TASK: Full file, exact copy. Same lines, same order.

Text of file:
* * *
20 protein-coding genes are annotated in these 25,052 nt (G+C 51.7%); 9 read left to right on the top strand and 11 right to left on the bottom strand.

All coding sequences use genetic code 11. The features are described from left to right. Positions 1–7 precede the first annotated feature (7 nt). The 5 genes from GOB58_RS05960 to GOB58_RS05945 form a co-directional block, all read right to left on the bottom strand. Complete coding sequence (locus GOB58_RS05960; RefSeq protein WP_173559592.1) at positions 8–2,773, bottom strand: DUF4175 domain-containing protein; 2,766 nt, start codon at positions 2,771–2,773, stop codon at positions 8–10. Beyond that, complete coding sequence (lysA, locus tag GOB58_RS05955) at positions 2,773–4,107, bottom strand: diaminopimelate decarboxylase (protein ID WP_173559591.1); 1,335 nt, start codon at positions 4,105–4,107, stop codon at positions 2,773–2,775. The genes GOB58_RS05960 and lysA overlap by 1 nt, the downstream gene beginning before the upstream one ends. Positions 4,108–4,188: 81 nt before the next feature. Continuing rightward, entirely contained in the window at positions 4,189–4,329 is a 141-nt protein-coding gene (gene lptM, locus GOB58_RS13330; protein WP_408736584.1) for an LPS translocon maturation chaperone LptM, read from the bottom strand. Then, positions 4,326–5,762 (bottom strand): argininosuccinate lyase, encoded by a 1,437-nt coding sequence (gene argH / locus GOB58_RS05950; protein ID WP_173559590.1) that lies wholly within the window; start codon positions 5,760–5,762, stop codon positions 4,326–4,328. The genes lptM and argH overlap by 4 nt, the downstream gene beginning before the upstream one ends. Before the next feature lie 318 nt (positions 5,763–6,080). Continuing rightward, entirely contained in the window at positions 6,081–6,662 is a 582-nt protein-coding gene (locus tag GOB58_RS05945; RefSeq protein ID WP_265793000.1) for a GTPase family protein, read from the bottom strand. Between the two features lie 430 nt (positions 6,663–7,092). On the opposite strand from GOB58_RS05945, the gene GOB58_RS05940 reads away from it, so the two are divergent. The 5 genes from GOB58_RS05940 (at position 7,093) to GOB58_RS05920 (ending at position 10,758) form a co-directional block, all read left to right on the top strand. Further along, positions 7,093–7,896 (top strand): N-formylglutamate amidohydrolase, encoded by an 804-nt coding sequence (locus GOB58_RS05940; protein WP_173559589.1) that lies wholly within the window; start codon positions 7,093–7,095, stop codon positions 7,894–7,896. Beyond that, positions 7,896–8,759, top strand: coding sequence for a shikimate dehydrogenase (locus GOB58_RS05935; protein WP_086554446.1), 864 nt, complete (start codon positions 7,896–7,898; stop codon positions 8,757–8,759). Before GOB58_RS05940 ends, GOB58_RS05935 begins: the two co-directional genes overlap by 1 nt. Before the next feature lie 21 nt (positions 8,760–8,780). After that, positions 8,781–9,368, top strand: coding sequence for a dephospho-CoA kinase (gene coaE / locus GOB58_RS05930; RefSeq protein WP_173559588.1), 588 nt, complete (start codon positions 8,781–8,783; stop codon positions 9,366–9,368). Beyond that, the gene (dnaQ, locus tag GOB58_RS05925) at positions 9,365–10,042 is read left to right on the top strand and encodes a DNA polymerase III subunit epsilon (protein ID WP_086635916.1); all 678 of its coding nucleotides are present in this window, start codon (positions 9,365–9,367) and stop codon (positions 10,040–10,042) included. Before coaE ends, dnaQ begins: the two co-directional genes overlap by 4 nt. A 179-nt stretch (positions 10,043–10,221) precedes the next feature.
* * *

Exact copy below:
20 protein-coding genes are annotated in these 25,052 nt (G+C 51.7%); 9 read left to right on the top strand and 11 right to left on the bottom strand.

All coding sequences use genetic code 11. The features are described from left to right. Positions 1–7 precede the first annotated feature (7 nt). The 5 genes from GOB58_RS05960 to GOB58_RS05945 form a co-directional block, all read right to left on the bottom strand. Complete coding sequence (locus GOB58_RS05960; RefSeq protein WP_173559592.1) at positions 8–2,773, bottom strand: DUF4175 domain-containing protein; 2,766 nt, start codon at positions 2,771–2,773, stop codon at positions 8–10. Beyond that, complete coding sequence (lysA, locus tag GOB58_RS05955) at positions 2,773–4,107, bottom strand: diaminopimelate decarboxylase (protein ID WP_173559591.1); 1,335 nt, start codon at positions 4,105–4,107, stop codon at positions 2,773–2,775. The genes GOB58_RS05960 and lysA overlap by 1 nt, the downstream gene beginning before the upstream one ends. Positions 4,108–4,188: 81 nt before the next feature. Continuing rightward, entirely contained in the window at positions 4,189–4,329 is a 141-nt protein-coding gene (gene lptM, locus GOB58_RS13330; protein WP_408736584.1) for an LPS translocon maturation chaperone LptM, read from the bottom strand. Then, positions 4,326–5,762 (bottom strand): argininosuccinate lyase, encoded by a 1,437-nt coding sequence (gene argH / locus GOB58_RS05950; protein ID WP_173559590.1) that lies wholly within the window; start codon positions 5,760–5,762, stop codon positions 4,326–4,328. The genes lptM and argH overlap by 4 nt, the downstream gene beginning before the upstream one ends. Before the next feature lie 318 nt (positions 5,763–6,080). Continuing rightward, entirely contained in the window at positions 6,081–6,662 is a 582-nt protein-coding gene (locus tag GOB58_RS05945; RefSeq protein ID WP_265793000.1) for a GTPase family protein, read from the bottom strand. Between the two features lie 430 nt (positions 6,663–7,092). On the opposite strand from GOB58_RS05945, the gene GOB58_RS05940 reads away from it, so the two are divergent. The 5 genes from GOB58_RS05940 (at position 7,093) to GOB58_RS05920 (ending at position 10,758) form a co-directional block, all read left to right on the top strand. Further along, positions 7,093–7,896 (top strand): N-formylglutamate amidohydrolase, encoded by an 804-nt coding sequence (locus GOB58_RS05940; protein WP_173559589.1) that lies wholly within the window; start codon positions 7,093–7,095, stop codon positions 7,894–7,896. Beyond that, positions 7,896–8,759, top strand: coding sequence for a shikimate dehydrogenase (locus GOB58_RS05935; protein WP_086554446.1), 864 nt, complete (start codon positions 7,896–7,898; stop codon positions 8,757–8,759). Before GOB58_RS05940 ends, GOB58_RS05935 begins: the two co-directional genes overlap by 1 nt. Before the next feature lie 21 nt (positions 8,760–8,780). After that, positions 8,781–9,368, top strand: coding sequence for a dephospho-CoA kinase (gene coaE / locus GOB58_RS05930; RefSeq protein WP_173559588.1), 588 nt, complete (start codon positions 8,781–8,783; stop codon positions 9,366–9,368). Beyond that, the gene (dnaQ, locus tag GOB58_RS05925) at positions 9,365–10,042 is read left to right on the top strand and encodes a DNA polymerase III subunit epsilon (protein ID WP_086635916.1); all 678 of its coding nucleotides are present in this window, start codon (positions 9,365–9,367) and stop codon (positions 10,040–10,042) included. Before coaE ends, dnaQ begins: the two co-directional genes overlap by 4 nt. A 179-nt stretch (positions 10,043–10,221) precedes the next feature.